Certificate:

R | See all certifications »

Parents Guide:

View content advisory »
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Details

Country:

USA

Language:

English | Hebrew | Russian | Yiddish

Release Date:

13 February 1981 (USA) See more »

Also Known As:

Amerykanska muzyka pop See more »

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Box Office

Gross USA:

$6,000,000
See more on IMDbPro »

Company Credits

Show more on IMDbPro »

Technical Specs

Runtime:

Sound Mix:

Dolby

Color:

Color

Aspect Ratio:

1.85 : 1
See full technical specs »
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Did You Know?

Trivia

Ralph Bakshi: as the voice of the piano player who tells a pregnant Bella that her song "is going to be a big hit. I think you should try it out." See more »

Goofs

As the film traces the history of pop music in America during the 20th century, all music featured is from US musicians/artists... except the Sex Pistols, who are a UK band. See more »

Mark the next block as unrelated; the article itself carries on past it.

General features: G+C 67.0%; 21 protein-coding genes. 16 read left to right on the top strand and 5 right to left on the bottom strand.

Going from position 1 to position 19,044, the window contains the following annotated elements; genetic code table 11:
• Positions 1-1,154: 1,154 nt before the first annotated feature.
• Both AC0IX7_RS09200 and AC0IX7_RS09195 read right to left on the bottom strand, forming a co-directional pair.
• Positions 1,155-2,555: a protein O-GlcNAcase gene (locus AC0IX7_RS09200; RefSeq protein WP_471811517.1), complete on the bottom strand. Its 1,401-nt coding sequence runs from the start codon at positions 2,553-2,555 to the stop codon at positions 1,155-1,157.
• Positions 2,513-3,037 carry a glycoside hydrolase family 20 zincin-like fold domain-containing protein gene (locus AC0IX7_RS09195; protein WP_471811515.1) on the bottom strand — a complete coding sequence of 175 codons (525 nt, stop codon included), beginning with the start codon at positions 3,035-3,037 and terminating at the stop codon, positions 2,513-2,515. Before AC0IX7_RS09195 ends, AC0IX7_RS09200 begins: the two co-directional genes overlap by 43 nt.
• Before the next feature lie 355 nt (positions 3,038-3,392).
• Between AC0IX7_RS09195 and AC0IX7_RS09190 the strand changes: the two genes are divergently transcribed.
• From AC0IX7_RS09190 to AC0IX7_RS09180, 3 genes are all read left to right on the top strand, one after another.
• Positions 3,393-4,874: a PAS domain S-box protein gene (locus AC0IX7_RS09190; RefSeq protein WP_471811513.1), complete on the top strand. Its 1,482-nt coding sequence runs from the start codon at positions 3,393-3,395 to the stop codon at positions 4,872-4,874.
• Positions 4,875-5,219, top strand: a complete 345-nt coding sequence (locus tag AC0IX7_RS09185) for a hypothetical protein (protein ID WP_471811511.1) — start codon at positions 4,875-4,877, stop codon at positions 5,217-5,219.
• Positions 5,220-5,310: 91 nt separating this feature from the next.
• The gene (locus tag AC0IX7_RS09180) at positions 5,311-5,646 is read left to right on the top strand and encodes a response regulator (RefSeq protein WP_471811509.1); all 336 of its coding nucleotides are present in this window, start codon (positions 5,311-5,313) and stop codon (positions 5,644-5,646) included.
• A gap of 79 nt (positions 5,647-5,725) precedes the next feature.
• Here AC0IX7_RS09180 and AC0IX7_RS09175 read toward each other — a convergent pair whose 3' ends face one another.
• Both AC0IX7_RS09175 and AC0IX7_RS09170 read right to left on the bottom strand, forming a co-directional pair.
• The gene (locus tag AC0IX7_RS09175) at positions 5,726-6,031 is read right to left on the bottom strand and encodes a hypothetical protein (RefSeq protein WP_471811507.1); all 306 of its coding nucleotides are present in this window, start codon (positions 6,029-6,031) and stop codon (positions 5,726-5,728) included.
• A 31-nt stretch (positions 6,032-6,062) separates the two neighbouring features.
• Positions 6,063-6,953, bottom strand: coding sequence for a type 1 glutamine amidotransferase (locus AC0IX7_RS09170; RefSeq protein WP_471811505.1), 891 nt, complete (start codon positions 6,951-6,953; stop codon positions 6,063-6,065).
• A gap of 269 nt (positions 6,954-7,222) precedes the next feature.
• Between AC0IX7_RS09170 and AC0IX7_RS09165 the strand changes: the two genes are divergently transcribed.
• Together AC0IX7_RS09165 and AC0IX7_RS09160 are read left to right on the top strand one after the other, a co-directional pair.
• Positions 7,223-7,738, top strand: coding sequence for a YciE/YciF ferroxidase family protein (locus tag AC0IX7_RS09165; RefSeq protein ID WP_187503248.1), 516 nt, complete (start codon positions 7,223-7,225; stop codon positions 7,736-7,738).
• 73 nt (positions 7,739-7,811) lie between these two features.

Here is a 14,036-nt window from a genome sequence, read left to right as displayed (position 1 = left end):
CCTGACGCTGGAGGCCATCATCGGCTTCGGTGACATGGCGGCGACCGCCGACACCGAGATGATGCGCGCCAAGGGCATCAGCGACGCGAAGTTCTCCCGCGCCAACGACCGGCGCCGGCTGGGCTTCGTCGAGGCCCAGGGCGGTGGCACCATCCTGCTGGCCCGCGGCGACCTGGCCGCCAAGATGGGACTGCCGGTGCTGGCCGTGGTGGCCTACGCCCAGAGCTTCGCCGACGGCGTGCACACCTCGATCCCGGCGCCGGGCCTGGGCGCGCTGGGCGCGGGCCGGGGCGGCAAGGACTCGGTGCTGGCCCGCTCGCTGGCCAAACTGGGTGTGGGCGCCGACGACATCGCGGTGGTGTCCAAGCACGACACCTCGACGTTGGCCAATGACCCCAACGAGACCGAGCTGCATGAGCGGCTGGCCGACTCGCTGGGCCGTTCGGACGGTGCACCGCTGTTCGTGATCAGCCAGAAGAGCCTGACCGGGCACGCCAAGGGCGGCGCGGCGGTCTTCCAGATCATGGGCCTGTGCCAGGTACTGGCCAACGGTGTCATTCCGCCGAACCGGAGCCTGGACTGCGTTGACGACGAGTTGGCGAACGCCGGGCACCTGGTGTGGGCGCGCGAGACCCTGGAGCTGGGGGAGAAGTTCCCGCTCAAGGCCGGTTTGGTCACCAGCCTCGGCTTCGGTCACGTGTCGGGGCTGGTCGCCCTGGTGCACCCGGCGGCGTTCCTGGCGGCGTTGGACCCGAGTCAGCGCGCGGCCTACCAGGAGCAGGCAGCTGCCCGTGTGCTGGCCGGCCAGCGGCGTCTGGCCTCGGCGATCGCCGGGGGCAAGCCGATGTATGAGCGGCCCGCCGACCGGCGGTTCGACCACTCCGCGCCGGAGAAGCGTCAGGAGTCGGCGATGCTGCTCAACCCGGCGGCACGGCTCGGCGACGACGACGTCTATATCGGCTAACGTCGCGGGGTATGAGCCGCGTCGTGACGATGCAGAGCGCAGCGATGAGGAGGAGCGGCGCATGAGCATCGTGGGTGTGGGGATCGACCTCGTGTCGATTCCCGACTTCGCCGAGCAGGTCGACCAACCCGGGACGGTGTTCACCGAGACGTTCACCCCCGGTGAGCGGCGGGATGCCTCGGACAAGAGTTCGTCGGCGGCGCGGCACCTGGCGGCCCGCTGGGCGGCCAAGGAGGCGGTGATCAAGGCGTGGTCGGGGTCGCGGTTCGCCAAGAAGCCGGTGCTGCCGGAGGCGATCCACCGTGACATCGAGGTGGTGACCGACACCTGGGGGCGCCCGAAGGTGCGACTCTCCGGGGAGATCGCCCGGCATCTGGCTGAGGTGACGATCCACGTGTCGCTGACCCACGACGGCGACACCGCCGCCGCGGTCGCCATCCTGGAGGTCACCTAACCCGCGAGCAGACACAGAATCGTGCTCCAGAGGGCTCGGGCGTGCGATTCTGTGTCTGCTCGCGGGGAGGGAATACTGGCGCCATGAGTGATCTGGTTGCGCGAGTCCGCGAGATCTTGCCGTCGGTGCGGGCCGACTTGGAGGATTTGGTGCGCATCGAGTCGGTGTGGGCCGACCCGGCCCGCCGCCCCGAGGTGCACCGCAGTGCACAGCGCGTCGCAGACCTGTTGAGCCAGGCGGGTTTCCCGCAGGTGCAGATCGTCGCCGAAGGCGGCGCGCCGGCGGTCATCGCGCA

Quotes

Palumbo: Don't you think it's time for a wedding?
Zalmie: How can I ask her? I don't have a cent.
Palumbo: You should have thought of that before you got her pregnant.
Zalmie: Who thinks at a time like that?
See more »

Crazy Credits

Disclaimer before soundtrack listings: The following songs were depicted as being written by fictional characters. The producer would like to thank the true composers. See more »

Alternate Versions